Henry: Financial Fair Play won't work

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Liverpool chairman John W Henry has claimed that the Premier League may step in with its own sanctions for financial mismanagement if UEFA’s Financial Fair Play directive fails.

UEFA’s financial fair play means that European clubs will only be allowed to spend as much as they earn from the 2013/14 season – although aspects such as stadium redevelopment costs won't be taken into account.

However there appears to be few signs of some of Europe’s biggest clubs gearing up for the changes, with the likes of Paris Saint-Germain and Chelsea still spending extravagantly in the transfer market.

Clubs like Manchester City have also come in for criticism, not only for their big-spending but also for the £400m sponsorship deal with Etihad Airlines, a company whose chairman is the half-brother of City owner Sheikh Mansour, as a means of circumnavigating the rules. The Premier League champions posted a £197 million loss in 2010/11.

Speaking to Liverpool’s official website, Henry expressed his concerns at the extravagant spending of clubs backed by wealthy individuals – and said the Premier League may be ready to step in if UEFA fail to enforce their own directive.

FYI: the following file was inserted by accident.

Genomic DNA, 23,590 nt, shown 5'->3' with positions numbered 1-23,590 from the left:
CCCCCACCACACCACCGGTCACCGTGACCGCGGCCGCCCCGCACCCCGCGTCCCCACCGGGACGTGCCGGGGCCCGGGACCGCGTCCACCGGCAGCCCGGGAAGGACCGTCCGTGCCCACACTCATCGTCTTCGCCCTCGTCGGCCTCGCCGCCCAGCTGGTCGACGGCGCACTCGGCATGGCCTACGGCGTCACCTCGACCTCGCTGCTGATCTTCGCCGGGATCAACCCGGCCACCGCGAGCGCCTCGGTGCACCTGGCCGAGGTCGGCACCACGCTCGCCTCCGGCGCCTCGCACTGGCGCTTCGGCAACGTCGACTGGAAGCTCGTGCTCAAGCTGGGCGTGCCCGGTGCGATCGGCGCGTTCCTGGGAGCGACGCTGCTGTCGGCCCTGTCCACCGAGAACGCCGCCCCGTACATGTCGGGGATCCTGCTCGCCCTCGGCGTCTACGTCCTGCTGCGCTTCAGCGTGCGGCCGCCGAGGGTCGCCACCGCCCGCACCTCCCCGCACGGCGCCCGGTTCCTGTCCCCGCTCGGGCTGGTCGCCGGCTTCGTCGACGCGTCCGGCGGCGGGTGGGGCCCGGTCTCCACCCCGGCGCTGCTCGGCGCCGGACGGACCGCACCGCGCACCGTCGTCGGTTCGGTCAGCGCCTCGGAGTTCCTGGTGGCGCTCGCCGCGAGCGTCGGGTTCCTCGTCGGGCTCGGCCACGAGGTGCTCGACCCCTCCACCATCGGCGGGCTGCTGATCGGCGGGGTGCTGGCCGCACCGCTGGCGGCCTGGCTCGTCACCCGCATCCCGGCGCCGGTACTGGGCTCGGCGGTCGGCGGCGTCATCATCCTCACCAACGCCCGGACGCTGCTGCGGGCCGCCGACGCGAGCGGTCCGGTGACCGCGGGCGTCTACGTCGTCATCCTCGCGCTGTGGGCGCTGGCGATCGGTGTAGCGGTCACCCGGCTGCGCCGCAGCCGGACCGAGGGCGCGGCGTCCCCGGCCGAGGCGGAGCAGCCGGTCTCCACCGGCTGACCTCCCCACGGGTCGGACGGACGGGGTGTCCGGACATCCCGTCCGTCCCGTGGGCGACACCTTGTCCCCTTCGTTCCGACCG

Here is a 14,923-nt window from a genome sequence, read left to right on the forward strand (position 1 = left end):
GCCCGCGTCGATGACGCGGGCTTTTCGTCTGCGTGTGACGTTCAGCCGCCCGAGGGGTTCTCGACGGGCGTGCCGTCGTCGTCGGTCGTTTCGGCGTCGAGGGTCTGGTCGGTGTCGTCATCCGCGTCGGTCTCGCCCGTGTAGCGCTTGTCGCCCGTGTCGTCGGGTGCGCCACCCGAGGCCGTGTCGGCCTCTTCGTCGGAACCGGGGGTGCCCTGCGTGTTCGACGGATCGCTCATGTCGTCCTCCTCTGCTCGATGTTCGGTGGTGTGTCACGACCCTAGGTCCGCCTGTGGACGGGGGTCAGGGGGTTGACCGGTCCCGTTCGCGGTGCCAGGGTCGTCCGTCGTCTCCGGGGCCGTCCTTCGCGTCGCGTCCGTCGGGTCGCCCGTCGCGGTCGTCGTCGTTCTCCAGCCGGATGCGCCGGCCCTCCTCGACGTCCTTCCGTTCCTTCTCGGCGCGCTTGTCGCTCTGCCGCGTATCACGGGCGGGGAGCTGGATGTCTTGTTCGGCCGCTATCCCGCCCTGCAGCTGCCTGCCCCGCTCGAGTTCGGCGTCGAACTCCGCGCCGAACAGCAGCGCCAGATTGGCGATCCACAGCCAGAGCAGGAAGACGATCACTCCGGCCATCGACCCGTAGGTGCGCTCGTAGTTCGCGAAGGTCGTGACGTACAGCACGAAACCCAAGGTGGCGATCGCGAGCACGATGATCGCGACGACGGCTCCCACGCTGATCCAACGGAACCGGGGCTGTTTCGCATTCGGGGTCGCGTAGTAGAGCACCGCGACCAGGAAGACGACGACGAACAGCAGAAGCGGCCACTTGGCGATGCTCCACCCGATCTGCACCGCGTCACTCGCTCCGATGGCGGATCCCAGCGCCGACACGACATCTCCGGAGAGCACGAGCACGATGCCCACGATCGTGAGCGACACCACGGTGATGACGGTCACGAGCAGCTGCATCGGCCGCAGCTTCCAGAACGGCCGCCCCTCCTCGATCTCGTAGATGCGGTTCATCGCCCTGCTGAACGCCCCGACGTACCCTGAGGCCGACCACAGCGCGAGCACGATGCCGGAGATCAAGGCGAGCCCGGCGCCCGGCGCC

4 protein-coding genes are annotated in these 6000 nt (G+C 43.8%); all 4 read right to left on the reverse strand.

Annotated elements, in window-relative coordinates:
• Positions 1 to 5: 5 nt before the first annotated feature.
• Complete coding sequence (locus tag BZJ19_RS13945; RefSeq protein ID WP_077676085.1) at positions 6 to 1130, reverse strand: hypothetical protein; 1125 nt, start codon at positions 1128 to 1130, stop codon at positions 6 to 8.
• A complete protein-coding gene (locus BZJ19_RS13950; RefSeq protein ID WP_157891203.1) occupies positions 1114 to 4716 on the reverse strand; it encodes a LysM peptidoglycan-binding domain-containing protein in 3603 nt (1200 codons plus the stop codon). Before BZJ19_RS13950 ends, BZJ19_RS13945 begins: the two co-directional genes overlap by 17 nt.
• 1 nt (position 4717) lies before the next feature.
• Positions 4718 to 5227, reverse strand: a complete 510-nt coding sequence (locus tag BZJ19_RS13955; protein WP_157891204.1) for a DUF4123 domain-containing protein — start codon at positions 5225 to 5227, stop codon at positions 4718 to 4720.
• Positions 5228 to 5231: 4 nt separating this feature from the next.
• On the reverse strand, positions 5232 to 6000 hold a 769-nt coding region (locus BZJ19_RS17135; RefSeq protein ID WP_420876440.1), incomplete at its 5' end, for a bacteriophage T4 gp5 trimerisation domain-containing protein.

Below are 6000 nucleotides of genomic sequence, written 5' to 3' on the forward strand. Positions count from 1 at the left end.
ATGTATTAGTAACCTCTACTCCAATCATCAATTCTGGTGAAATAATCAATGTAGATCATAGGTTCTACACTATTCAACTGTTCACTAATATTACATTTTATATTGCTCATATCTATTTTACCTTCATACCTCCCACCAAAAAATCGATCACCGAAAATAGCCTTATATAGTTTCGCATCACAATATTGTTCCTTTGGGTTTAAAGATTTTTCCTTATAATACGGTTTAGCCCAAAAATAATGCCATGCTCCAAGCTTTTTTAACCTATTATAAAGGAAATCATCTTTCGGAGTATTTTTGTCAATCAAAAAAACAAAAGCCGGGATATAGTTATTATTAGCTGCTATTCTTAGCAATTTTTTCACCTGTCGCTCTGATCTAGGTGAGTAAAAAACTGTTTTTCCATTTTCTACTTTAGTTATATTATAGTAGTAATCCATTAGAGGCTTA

“The mandate of financial fair play in Europe is for clubs to live within their means,” he said. “Recently I was told that half of the clubs in the top divisions within Europe are losing money and 20% are in straits of varying degrees.

“It's up to LFC to invest properly in players going forward so that the club can not only be sustainable but a powerhouse. This club should be able to significantly increase its revenues."

He added: "There are a lot of clubs within the league that support financial fair play.

"We believe the league itself may have to adopt its own rules given that clubs seem to be ignoring Uefa's rules, which may be porous enough to enable clubs to say that the trend of huge losses is positive and therefore be exempt from any meaningful sanctions."

Henry also admitted Liverpool need to look to generate money from elsewhere after three years outside the Champions League, and said re-naming Anfield is a possibility.

"A naming rights deal at Anfield could occur, I suppose, if the partner were right. We haven't pursued it," he said.

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